In regards to your grammar question, the usage of only one de in that question is a style issue. It would be equally correct to say “Nide Zhongwen shuo de hen hao.” As for the de particle here, I’m not sure if any additional pronouns are being implied here. It is just connecting the “hen hao” with the “shuo.” Here is the breakdown.

    “Nide Zhongwen” = “Your Chinese”
    “Nide Zhongwen shuo de” = “Your Chinese speaking (is)” Here, the de particle suggests you are going to say something about the speaking.
    “Nide Zhongwen shuo de hen hao” = “You speak Chinese very well.”
    “Nide Zhongwen shuo de hen hao, keshi xie de bu hao” = “You speak Chinese very well, but (your) writing isn’t very good.”

    Hope that helps!

  9. Anonymous

    Ni hao Admin,

    i would just like to thankyou for these poscasts. it now means i can learn chinese where ever i am now. i have been looking for a website like this for a very long time.

    xiexie.

    R. Spencer

  10. Anonymous

    Hi Adam et al,

    Thank you so much for the podcasts. I spent about a month learning to pronounce properly all the Mandarin sounds that are not present in English (namely the consonants represented by the pīnyīn sh, ch, zh, r, x, q, and j), but my vocabulary was extremely limited (and appeared to remain that way for some time) until I came upon this web site yesterday. Now I’ve listened to the first four podcasts and learned the vocabulary in them, and I must say “wow.” This course is so thoughtfully put together, and embedding the pīnyīn transliteration in the mp3 files makes it so easy to follow along with the lessons on my iPod.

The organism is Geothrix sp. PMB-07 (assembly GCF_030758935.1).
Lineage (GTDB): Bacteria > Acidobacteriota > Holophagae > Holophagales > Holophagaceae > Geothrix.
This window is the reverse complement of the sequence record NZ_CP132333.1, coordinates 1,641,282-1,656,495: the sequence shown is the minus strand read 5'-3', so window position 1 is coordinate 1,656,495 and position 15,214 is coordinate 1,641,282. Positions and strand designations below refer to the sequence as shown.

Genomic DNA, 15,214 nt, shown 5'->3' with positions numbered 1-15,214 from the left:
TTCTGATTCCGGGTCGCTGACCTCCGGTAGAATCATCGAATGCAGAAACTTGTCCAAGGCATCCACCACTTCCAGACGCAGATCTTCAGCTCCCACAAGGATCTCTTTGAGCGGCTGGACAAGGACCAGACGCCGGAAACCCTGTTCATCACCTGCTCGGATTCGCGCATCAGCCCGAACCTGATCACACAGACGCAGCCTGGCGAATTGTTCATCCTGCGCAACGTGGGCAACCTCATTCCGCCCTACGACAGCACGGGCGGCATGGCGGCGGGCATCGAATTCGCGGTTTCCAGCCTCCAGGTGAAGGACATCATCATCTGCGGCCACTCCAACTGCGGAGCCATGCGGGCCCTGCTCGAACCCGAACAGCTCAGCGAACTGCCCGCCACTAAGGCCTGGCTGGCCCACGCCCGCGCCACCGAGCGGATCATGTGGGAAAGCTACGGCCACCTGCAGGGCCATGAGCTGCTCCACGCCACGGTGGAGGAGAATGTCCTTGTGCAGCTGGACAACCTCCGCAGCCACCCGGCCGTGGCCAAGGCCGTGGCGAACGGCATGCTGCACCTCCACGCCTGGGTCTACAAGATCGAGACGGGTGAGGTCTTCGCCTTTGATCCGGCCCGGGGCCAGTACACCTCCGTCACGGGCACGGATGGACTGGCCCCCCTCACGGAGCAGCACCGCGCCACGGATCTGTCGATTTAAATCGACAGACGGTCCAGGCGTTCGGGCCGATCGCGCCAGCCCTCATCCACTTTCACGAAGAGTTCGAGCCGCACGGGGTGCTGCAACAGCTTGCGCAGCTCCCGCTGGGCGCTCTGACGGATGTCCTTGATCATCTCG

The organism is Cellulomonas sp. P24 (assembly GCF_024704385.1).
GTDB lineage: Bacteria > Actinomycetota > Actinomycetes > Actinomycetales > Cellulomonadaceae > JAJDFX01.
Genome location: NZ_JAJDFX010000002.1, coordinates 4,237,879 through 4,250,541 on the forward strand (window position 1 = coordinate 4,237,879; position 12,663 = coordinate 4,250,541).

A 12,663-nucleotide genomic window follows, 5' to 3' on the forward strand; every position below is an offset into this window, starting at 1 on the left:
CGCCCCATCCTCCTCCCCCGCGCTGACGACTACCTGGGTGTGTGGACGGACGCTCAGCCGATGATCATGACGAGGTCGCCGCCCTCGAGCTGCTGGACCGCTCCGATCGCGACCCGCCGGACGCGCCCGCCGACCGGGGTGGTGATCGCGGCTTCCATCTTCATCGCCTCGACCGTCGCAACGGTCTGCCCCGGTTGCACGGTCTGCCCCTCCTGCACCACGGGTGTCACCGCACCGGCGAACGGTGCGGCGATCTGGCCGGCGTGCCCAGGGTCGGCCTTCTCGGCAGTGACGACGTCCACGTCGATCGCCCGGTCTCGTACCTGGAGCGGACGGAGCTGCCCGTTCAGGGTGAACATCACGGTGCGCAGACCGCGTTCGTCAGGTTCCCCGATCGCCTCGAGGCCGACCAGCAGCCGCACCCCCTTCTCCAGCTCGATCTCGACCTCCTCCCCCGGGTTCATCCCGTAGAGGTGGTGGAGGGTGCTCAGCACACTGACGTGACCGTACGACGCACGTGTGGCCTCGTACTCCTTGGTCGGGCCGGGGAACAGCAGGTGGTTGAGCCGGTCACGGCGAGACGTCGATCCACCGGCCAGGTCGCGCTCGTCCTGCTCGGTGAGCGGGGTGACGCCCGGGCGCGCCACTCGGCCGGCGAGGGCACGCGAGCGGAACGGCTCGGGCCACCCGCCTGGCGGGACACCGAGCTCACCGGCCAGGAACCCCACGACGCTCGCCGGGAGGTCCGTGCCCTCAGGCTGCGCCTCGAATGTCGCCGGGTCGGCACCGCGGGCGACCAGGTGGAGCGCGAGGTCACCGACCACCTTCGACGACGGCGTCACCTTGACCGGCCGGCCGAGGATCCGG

謝謝你們 (對馬?),
    David

  11. 大家好!我是中国人,学韩语3年了,我正在寻找学中文的韩国朋友,我们可以互相交流
    안녕하세요! 나는 중국사람입니다. 한국말을 3년 동안 배워었어요. 중국어를 배우하고 있는 한국친구를 사귀고 싶어요

  12. Anonymous

    Ni hao,

    The previous post mentions Mandarin sounds that are not present in English, and I have noticed some of these in the podcasts. Do you know of anywhere that we can look/hear of the correct pronounciation of these consonants?

    Xiexie!

    Becki

  13. Hi Becki,

    Others have also asked for us to create a chart of all the Pinyin sounds, so that is certainly something we could come up with at some point. For now, the best way to learn the sounds and the corresponding Pinyin (which is how I learned) is to follow along with the Pinyin transcripts while listening to new lessons. Once you have had enough exposure, you should be able to pronounce new words even before you hear them.